2. Jani says:

I got all the answers right except the second problem, #4. i dind’t really understand the question, so I put “analogy.” haha

• Nick Rey says:

Sorry about that; I think I may need to work on my wording a bit. The idea was to help suggest/point to the underlying causal relationship contained within the conclusion. Oftentimes students don’t see causal relationships that may be hidden in a “should” conclusion, but it is essential that to see it in order to anticipate properly.

3. Jani says:

Also, for the second problem, question #5, can another error of reasoning be logical force (mistaking past for present)?

• Nick Rey says:

Yes, it seems like it does, but in a weird way. The temporal flaw occurs when you assume that conditions in the past necessarily continue into the present (or vise versa). Here, the argument does commit a subtle temporal flaw, in that it assumes that all other important conditions did not change (or at least did not change enough to be an alternate cause of the diseases). Basically, it doesn’t address other potential factors that changed and therefore could be a cause, which points us back to the primary causal flaw. Good catch.

4. Erika says:

Great questions but since I’m still on Lesson 10 (in the middle of strengthen q’s hw actually) I struggled with the strengthen question. Eliminating alt causes is sort of difficult for me because I get stumped on thinking of alt causes and then I have to think that these alt causes are not occurring. Is there an easier way to eliminate those pesky answer choices besides this process?

Also for the Nutritionist question, I thought a flaw could also be absence of evidence since they concluded that they should have an optimal diet due to the absence of Western civilization diseases?

• Nick Rey says:

No worries; anticipating potential alt causes can be difficult at first – keep practicing you’ll get better. Start by thoroughly breaking down the argument – identifying conclusion, premises and assumptions – and ask yourself if this argument would convince you, and if not, why not. Often the argument will suggest what you should anticipate – think of obvious areas the argument is ignoring. Many times you won’t be able to anticipate specifically what alt causes may be present, instead you should try and anticipate general categories.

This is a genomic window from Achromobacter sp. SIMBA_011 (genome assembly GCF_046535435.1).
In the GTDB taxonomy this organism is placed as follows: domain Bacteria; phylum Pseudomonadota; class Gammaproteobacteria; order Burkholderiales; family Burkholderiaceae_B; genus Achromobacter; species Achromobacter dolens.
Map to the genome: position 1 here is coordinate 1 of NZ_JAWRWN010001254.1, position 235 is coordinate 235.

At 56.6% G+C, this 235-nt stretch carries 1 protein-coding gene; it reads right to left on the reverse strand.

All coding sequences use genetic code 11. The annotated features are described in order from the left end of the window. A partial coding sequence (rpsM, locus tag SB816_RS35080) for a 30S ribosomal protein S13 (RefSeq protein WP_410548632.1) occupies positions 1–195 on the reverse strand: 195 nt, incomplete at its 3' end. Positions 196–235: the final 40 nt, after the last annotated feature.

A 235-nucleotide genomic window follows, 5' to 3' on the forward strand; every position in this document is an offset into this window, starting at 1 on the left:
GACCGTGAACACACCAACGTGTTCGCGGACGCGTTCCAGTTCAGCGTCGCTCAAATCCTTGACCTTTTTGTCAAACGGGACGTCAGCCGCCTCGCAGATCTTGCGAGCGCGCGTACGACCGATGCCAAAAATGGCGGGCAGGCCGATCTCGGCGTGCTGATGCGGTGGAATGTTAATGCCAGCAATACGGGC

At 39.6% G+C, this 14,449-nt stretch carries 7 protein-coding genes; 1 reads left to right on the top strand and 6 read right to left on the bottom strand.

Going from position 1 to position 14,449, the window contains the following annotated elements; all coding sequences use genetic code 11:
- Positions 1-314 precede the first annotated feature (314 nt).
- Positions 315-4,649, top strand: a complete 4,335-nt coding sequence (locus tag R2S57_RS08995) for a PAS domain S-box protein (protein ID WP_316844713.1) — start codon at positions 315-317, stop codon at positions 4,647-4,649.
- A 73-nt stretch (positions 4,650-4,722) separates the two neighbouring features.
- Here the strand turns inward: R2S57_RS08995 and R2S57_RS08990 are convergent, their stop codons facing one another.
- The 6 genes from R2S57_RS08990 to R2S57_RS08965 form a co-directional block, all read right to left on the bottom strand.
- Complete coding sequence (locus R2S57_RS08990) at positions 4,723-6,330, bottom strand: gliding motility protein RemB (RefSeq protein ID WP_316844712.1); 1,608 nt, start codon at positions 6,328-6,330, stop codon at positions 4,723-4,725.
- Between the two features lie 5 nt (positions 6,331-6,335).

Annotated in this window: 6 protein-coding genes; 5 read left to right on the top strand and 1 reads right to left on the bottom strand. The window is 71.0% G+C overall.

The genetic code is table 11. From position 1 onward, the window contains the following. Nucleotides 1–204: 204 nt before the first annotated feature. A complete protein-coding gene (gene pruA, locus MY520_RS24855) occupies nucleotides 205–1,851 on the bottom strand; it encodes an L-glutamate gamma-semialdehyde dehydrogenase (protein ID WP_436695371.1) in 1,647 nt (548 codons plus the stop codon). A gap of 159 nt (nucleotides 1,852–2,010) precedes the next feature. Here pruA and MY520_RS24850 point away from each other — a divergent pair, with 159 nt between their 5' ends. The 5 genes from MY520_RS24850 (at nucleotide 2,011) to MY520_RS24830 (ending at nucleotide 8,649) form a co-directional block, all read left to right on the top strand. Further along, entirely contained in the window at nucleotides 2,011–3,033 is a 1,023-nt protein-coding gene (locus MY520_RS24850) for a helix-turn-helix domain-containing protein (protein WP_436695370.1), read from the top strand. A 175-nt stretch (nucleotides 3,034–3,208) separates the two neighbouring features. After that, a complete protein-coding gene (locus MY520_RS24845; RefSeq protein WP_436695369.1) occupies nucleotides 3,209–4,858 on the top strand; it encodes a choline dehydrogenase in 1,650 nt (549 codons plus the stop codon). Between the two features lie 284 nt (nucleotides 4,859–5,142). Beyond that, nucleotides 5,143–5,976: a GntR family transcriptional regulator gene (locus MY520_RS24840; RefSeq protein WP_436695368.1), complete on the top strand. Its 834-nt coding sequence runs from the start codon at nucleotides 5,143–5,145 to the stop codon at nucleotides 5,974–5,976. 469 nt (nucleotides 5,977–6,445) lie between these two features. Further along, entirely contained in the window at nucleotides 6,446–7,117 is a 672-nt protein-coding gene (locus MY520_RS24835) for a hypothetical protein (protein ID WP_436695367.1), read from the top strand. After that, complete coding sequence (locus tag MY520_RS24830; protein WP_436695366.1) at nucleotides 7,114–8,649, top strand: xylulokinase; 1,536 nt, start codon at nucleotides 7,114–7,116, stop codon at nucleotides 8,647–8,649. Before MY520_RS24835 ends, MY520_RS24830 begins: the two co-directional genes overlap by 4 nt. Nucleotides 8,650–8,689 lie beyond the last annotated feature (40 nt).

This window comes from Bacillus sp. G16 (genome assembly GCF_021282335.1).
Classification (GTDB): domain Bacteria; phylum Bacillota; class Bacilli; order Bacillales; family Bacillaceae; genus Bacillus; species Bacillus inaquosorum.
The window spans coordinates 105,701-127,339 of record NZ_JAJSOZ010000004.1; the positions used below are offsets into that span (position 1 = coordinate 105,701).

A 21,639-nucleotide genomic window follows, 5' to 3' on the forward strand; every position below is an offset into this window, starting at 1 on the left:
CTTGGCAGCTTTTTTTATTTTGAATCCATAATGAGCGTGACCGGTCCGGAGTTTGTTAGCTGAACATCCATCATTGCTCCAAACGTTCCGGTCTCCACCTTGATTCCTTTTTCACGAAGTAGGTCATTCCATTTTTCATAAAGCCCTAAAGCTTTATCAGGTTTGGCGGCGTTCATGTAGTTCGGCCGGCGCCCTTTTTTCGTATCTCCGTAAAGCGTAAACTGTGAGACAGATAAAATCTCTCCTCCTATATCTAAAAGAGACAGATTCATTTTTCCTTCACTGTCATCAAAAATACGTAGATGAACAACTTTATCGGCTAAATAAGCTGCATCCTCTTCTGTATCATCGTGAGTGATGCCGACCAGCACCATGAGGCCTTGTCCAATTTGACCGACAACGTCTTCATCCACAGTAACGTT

In #1, the argument concludes that LSAT performance is determined by genetics – a strong claim which excludes the possibility of any environmental influence having a larger impact than your genetics (this nature vs. nurture subtext is a common theme for the LSAT). Since the argument only talked about LSAT study time, it’s ignoring a whole class of other possible environmental influences that may be at play. So your anticipation should be Eliminating anything that could affect your LSAT score, besides genetics. D fits nicely into this category.

• Nick Rey says:

Also, in #2 I don’t think the argument commits the absence of evidence flaw. Absence of evidence is a flaw when the argument concludes that a claim is false just because it lacks support (literally, that an absence of evidence for a claim makes that claim false). Here the argument is using the absence of disease to support the claim that the diet is more healthy (in one case there is disease, in another there isn’t – thus the situation without disease must be healthier).

The absence of evidence flaw would have occurred if the argument had jumped from a premise: Studies have failed to show any health benefit to diet X. To conclusion: Therefore, diet x has no health benefit. (just because we don’t have evidence for a benefit does not mean it doesn’t exist).

Hope this helps.

5. Jen says:

Hm. For #1 after reading your explanation, I see why D is correct (eliminates alt. cause). But why not C? The argument does assume that number of hours and the LSAT score improvements are unrelated, and C does seem to strengthen that assumption by claiming that study hours are uncorrelated with the score improvement.

• Nick Rey says:

Great question Jen. I have a couple of thoughts – first, C is basically a restatement of a premise in the stimulus (kids study same hours but have diff. results) – sure it’s a little stronger, but it’s not really adding much to the argument.

And perhaps more importantly, it’s not strengthening the conclusion of the argument. We want an answer that makes the conclusion more likely – something that will help establish that LSAT is determined by genetics. This answer doesn’t tell us enough – even if study time doesn’t correlate with improvements, is that because of genetics? Or is it because of poor study habits? Perhaps some people are taking Blueprint classes while others are stuck with inferior methods? Any number of possibilities would fit with C and since C doesn’t commit to any of them, since it doesn’t isolate genetics as the important factor, it’s not strengthening the conclusion.

To avoid tricky answers like C, remember to anticipate. Notice the form of the argument, and any flaws or holes in the argument, then seek to fix them. Here the flaw was exclusivity, and only one answer addresses it.